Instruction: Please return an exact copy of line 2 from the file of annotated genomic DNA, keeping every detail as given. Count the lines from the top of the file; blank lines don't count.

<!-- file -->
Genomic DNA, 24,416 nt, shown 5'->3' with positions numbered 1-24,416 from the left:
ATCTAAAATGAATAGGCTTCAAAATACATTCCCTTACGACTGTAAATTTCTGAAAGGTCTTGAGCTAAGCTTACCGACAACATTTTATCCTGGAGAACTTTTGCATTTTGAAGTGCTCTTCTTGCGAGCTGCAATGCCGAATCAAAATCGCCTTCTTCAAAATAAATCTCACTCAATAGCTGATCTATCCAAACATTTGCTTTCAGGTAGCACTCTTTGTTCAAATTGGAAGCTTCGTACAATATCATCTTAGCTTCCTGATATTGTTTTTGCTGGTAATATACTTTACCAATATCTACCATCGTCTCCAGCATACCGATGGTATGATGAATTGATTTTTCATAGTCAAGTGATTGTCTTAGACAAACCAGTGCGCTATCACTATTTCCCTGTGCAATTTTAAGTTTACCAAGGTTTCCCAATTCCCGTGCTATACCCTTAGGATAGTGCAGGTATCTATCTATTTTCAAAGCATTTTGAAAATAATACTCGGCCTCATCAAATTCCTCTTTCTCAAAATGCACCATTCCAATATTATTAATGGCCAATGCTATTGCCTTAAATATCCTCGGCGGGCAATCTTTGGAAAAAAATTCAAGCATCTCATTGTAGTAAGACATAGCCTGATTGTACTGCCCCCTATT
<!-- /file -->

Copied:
ATCTAAAATGAATAGGCTTCAAAATACATTCCCTTACGACTGTAAATTTCTGAAAGGTCTTGAGCTAAGCTTACCGACAACATTTTATCCTGGAGAACTTTTGCATTTTGAAGTGCTCTTCTTGCGAGCTGCAATGCCGAATCAAAATCGCCTTCTTCAAAATAAATCTCACTCAATAGCTGATCTATCCAAACATTTGCTTTCAGGTAGCACTCTTTGTTCAAATTGGAAGCTTCGTACAATATCATCTTAGCTTCCTGATATTGTTTTTGCTGGTAATATACTTTACCAATATCTACCATCGTCTCCAGCATACCGATGGTATGATGAATTGATTTTTCATAGTCAAGTGATTGTCTTAGACAAACCAGTGCGCTATCACTATTTCCCTGTGCAATTTTAAGTTTACCAAGGTTTCCCAATTCCCGTGCTATACCCTTAGGATAGTGCAGGTATCTATCTATTTTCAAAGCATTTTGAAAATAATACTCGGCCTCATCAAATTCCTCTTTCTCAAAATGCACCATTCCAATATTATTAATGGCCAATGCTATTGCCTTAAATATCCTCGGCGGGCAATCTTTGGAAAAAAATTCAAGCATCTCATTGTAGTAAGACATAGCCTGATTGTACTGCCCCCTATT